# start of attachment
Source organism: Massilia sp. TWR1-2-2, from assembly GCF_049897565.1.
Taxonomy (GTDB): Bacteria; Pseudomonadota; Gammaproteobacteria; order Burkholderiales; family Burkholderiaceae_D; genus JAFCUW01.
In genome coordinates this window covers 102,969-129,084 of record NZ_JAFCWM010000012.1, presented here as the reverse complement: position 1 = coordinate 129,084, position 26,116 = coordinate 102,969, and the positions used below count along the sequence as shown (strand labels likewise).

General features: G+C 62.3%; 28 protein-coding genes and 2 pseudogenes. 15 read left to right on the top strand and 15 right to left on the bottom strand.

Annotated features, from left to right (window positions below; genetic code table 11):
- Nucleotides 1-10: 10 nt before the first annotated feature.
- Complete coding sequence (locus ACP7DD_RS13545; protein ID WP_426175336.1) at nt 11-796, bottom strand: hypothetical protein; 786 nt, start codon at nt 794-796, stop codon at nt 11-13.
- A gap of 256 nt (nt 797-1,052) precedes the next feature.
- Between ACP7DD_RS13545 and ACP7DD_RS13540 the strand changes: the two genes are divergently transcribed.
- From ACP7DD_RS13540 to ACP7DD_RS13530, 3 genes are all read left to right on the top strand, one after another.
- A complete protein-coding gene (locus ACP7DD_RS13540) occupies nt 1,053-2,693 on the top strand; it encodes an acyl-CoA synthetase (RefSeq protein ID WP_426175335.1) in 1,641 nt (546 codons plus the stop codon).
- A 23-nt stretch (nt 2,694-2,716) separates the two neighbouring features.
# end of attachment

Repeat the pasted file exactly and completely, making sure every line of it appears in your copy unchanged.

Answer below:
Source organism: Massilia sp. TWR1-2-2, from assembly GCF_049897565.1.
Taxonomy (GTDB): Bacteria; Pseudomonadota; Gammaproteobacteria; order Burkholderiales; family Burkholderiaceae_D; genus JAFCUW01.
In genome coordinates this window covers 102,969-129,084 of record NZ_JAFCWM010000012.1, presented here as the reverse complement: position 1 = coordinate 129,084, position 26,116 = coordinate 102,969, and the positions used below count along the sequence as shown (strand labels likewise).

General features: G+C 62.3%; 28 protein-coding genes and 2 pseudogenes. 15 read left to right on the top strand and 15 right to left on the bottom strand.

Annotated features, from left to right (window positions below; genetic code table 11):
- Nucleotides 1-10: 10 nt before the first annotated feature.
- Complete coding sequence (locus ACP7DD_RS13545; protein ID WP_426175336.1) at nt 11-796, bottom strand: hypothetical protein; 786 nt, start codon at nt 794-796, stop codon at nt 11-13.
- A gap of 256 nt (nt 797-1,052) precedes the next feature.
- Between ACP7DD_RS13545 and ACP7DD_RS13540 the strand changes: the two genes are divergently transcribed.
- From ACP7DD_RS13540 to ACP7DD_RS13530, 3 genes are all read left to right on the top strand, one after another.
- A complete protein-coding gene (locus ACP7DD_RS13540) occupies nt 1,053-2,693 on the top strand; it encodes an acyl-CoA synthetase (RefSeq protein ID WP_426175335.1) in 1,641 nt (546 codons plus the stop codon).
- A 23-nt stretch (nt 2,694-2,716) separates the two neighbouring features.